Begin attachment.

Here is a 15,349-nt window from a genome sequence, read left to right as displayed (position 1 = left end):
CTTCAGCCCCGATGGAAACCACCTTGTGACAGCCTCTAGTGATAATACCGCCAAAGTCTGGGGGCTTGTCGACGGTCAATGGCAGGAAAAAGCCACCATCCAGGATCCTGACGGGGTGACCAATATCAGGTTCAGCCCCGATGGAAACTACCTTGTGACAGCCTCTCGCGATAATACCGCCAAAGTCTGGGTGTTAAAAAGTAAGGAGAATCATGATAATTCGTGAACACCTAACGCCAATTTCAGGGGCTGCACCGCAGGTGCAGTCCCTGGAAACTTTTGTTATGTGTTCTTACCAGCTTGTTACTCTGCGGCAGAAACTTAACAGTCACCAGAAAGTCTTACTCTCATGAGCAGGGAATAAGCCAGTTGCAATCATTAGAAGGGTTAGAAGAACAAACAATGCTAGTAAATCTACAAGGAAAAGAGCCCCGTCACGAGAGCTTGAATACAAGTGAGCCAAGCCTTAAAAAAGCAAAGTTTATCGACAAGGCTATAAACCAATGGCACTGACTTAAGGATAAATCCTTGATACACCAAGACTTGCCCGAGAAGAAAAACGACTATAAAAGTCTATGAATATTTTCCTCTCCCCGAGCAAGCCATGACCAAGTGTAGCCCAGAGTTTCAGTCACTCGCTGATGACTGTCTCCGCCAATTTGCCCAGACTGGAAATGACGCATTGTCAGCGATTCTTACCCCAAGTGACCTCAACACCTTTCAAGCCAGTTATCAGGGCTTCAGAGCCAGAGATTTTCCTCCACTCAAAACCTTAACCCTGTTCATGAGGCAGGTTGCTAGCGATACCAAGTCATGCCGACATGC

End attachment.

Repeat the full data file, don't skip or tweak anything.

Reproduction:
Here is a 15,349-nt window from a genome sequence, read left to right as displayed (position 1 = left end):
CTTCAGCCCCGATGGAAACCACCTTGTGACAGCCTCTAGTGATAATACCGCCAAAGTCTGGGGGCTTGTCGACGGTCAATGGCAGGAAAAAGCCACCATCCAGGATCCTGACGGGGTGACCAATATCAGGTTCAGCCCCGATGGAAACTACCTTGTGACAGCCTCTCGCGATAATACCGCCAAAGTCTGGGTGTTAAAAAGTAAGGAGAATCATGATAATTCGTGAACACCTAACGCCAATTTCAGGGGCTGCACCGCAGGTGCAGTCCCTGGAAACTTTTGTTATGTGTTCTTACCAGCTTGTTACTCTGCGGCAGAAACTTAACAGTCACCAGAAAGTCTTACTCTCATGAGCAGGGAATAAGCCAGTTGCAATCATTAGAAGGGTTAGAAGAACAAACAATGCTAGTAAATCTACAAGGAAAAGAGCCCCGTCACGAGAGCTTGAATACAAGTGAGCCAAGCCTTAAAAAAGCAAAGTTTATCGACAAGGCTATAAACCAATGGCACTGACTTAAGGATAAATCCTTGATACACCAAGACTTGCCCGAGAAGAAAAACGACTATAAAAGTCTATGAATATTTTCCTCTCCCCGAGCAAGCCATGACCAAGTGTAGCCCAGAGTTTCAGTCACTCGCTGATGACTGTCTCCGCCAATTTGCCCAGACTGGAAATGACGCATTGTCAGCGATTCTTACCCCAAGTGACCTCAACACCTTTCAAGCCAGTTATCAGGGCTTCAGAGCCAGAGATTTTCCTCCACTCAAAACCTTAACCCTGTTCATGAGGCAGGTTGCTAGCGATACCAAGTCATGCCGACATGC